Imagine wishing and trying for one baby and ending up with two! Statistics show that there has been an increase in twin pregnancy the past few years and this short guide should answer any questions you have to giving birth to multiples!
How do twins begin?
There are two kinds of twins: identical twins and fraternal twins. In the case of identical twins, the egg is fertilized and then splits into two cells. Each cell carries identical DNA and so both children will look exactly the same with only slight differences such as height or birthmarks. Fraternal twins are not identical. Instead of having one egg that splits into two, there are two eggs that are fertilized by two different sperm at the same time so they could be of two different sexes with different physical characteristics.
Early signs of twin pregnancy
An early sign of twin pregnancy is excessive morning sickness and extreme fatigue. Morning sickness is common with all pregnant mothers but those who are giving birth to multiples tend to experience more morning sickness than usual. Exhaustion is another early sign of twin pregnancy. Again, it is not uncommon for pregnant women to be more tired than usual but those who are having twins tend to undergo enhanced exhaustion. Twins are hereditary and so if you are feeling excessively tired, are often nauseous and twins run in your family, you very well could be giving birth to multiples!
Twin pregnancy facts
With twins, you’ll have to prepare for double the trouble! This means you will probably be gaining more weight than with a single pregnancy. Due to this extra weight, a pregnancy with twins can often be more uncomfortable – severe exhaustion, stronger backaches and headaches, etc. So get plenty of sleep and rest. Try a pregnancy massage, a great stress reliever to those giving birth to multiples. Also be prepared for a possible c-section, as with multiples this is the more common way of giving birth. Because a twin pregnancy is considered a high risk pregnancy, you will probably need to consult your obstetrician more often than if you were having a regular pregnancy. Do not be fazed as this is quite common with twins.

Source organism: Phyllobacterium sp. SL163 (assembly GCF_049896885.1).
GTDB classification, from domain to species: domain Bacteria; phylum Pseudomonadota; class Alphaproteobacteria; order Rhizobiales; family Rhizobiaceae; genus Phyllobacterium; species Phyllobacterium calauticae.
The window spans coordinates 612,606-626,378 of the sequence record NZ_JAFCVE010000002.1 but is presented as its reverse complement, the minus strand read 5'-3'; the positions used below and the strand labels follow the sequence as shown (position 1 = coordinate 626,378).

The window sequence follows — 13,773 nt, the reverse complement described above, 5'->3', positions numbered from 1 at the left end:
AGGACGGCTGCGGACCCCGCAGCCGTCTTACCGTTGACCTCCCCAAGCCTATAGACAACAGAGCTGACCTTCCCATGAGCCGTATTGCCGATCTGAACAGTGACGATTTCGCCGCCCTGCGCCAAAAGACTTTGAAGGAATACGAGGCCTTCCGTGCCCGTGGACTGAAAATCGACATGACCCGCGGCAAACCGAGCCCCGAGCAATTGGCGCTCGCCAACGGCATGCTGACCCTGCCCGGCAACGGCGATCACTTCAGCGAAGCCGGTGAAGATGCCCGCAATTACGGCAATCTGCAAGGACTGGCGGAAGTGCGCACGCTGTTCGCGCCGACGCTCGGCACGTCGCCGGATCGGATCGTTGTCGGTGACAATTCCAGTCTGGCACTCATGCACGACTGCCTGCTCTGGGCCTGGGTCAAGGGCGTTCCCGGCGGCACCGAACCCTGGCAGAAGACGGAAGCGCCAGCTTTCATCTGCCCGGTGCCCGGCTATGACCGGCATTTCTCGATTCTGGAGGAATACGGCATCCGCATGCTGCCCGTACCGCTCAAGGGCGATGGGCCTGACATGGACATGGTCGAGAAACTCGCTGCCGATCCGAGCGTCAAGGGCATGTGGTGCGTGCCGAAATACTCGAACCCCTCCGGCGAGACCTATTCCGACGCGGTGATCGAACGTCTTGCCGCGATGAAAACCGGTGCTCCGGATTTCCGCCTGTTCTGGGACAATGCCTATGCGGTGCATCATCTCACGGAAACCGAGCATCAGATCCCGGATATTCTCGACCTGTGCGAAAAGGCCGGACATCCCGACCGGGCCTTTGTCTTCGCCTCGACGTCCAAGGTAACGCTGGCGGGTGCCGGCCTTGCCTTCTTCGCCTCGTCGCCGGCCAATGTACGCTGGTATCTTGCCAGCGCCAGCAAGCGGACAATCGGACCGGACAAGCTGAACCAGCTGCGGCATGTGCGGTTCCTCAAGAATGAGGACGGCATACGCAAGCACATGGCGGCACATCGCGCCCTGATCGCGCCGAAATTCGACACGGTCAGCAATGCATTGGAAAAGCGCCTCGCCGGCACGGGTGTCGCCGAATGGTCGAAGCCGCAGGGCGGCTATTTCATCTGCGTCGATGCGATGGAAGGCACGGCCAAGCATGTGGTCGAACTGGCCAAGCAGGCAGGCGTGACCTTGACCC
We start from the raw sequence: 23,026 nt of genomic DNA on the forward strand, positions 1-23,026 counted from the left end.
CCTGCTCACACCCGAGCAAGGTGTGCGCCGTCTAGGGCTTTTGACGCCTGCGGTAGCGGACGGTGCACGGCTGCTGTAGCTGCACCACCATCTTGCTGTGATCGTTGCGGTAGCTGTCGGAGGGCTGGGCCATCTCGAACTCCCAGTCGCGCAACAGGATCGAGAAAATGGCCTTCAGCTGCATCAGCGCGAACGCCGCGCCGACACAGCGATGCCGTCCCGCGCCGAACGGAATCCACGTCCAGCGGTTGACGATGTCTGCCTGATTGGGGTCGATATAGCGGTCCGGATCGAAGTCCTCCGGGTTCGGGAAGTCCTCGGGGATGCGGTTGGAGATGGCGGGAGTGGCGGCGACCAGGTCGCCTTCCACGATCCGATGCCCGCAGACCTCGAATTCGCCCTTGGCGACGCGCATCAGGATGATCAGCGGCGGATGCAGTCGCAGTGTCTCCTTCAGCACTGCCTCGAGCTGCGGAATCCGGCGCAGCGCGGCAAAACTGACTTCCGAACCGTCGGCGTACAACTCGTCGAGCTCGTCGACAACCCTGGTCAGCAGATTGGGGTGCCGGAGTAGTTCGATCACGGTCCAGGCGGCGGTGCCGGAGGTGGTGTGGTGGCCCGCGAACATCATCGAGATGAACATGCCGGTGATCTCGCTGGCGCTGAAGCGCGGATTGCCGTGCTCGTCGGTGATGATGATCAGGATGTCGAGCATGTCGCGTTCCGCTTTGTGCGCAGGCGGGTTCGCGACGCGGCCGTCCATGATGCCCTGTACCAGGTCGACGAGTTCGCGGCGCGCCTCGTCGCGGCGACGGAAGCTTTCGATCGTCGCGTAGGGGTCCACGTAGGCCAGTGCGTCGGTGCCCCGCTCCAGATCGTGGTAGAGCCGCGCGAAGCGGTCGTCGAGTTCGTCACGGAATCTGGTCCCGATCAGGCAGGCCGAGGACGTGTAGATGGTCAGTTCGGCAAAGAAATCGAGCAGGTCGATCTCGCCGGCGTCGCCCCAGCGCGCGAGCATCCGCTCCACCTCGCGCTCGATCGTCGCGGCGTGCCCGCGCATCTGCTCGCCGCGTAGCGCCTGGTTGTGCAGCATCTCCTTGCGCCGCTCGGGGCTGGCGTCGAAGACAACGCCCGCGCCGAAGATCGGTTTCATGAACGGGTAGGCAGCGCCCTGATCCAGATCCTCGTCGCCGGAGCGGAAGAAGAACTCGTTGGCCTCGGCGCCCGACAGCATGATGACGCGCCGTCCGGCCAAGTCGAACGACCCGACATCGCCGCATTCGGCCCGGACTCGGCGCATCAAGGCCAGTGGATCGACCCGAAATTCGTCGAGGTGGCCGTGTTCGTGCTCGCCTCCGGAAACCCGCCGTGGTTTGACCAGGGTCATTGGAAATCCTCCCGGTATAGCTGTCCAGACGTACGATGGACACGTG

Having a twin pregnancy is most certainly a mixed blessing. Whilst having two children is an amazing experience, the pregnancy itself can be tough so make sure to take care of yourself.
Induced abortion is the deliberate termination of pregnancy in a manner that ensures that the embryo or fetus will not survive. Attitudes of society toward elective abortion have undergone marked changes in the past few decades. In some situations the need for abortion is accepted by most people, but political and medical attitudes regarding induced abortion have continued to lag behind changing philosophies. Some religious concepts remain unchanged, resulting in personal, medical, and political conflicts.